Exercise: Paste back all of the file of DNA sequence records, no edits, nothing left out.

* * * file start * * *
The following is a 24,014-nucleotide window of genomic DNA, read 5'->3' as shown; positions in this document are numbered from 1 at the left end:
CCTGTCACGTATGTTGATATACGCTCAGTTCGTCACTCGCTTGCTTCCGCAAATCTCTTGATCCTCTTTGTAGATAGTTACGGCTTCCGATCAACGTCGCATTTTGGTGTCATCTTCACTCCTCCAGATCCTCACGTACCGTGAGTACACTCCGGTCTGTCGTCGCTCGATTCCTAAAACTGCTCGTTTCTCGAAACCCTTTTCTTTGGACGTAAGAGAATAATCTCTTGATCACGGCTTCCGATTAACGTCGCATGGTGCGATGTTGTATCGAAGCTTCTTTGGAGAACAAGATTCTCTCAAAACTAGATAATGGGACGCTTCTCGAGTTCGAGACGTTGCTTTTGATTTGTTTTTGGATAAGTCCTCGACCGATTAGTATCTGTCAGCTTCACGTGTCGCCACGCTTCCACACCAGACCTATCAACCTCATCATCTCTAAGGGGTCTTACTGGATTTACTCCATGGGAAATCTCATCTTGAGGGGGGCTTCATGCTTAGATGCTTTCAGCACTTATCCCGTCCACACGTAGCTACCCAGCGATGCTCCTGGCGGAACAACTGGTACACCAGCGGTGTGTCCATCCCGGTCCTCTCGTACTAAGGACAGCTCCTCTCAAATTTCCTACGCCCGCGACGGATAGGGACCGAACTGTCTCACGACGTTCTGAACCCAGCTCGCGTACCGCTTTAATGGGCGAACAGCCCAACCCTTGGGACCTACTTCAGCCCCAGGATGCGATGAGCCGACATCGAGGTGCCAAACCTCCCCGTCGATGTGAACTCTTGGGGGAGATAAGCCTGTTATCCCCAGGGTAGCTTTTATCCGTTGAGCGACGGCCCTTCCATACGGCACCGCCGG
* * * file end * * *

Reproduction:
The following is a 24,014-nucleotide window of genomic DNA, read 5'->3' as shown; positions in this document are numbered from 1 at the left end:
CCTGTCACGTATGTTGATATACGCTCAGTTCGTCACTCGCTTGCTTCCGCAAATCTCTTGATCCTCTTTGTAGATAGTTACGGCTTCCGATCAACGTCGCATTTTGGTGTCATCTTCACTCCTCCAGATCCTCACGTACCGTGAGTACACTCCGGTCTGTCGTCGCTCGATTCCTAAAACTGCTCGTTTCTCGAAACCCTTTTCTTTGGACGTAAGAGAATAATCTCTTGATCACGGCTTCCGATTAACGTCGCATGGTGCGATGTTGTATCGAAGCTTCTTTGGAGAACAAGATTCTCTCAAAACTAGATAATGGGACGCTTCTCGAGTTCGAGACGTTGCTTTTGATTTGTTTTTGGATAAGTCCTCGACCGATTAGTATCTGTCAGCTTCACGTGTCGCCACGCTTCCACACCAGACCTATCAACCTCATCATCTCTAAGGGGTCTTACTGGATTTACTCCATGGGAAATCTCATCTTGAGGGGGGCTTCATGCTTAGATGCTTTCAGCACTTATCCCGTCCACACGTAGCTACCCAGCGATGCTCCTGGCGGAACAACTGGTACACCAGCGGTGTGTCCATCCCGGTCCTCTCGTACTAAGGACAGCTCCTCTCAAATTTCCTACGCCCGCGACGGATAGGGACCGAACTGTCTCACGACGTTCTGAACCCAGCTCGCGTACCGCTTTAATGGGCGAACAGCCCAACCCTTGGGACCTACTTCAGCCCCAGGATGCGATGAGCCGACATCGAGGTGCCAAACCTCCCCGTCGATGTGAACTCTTGGGGGAGATAAGCCTGTTATCCCCAGGGTAGCTTTTATCCGTTGAGCGACGGCCCTTCCATACGGCACCGCCGG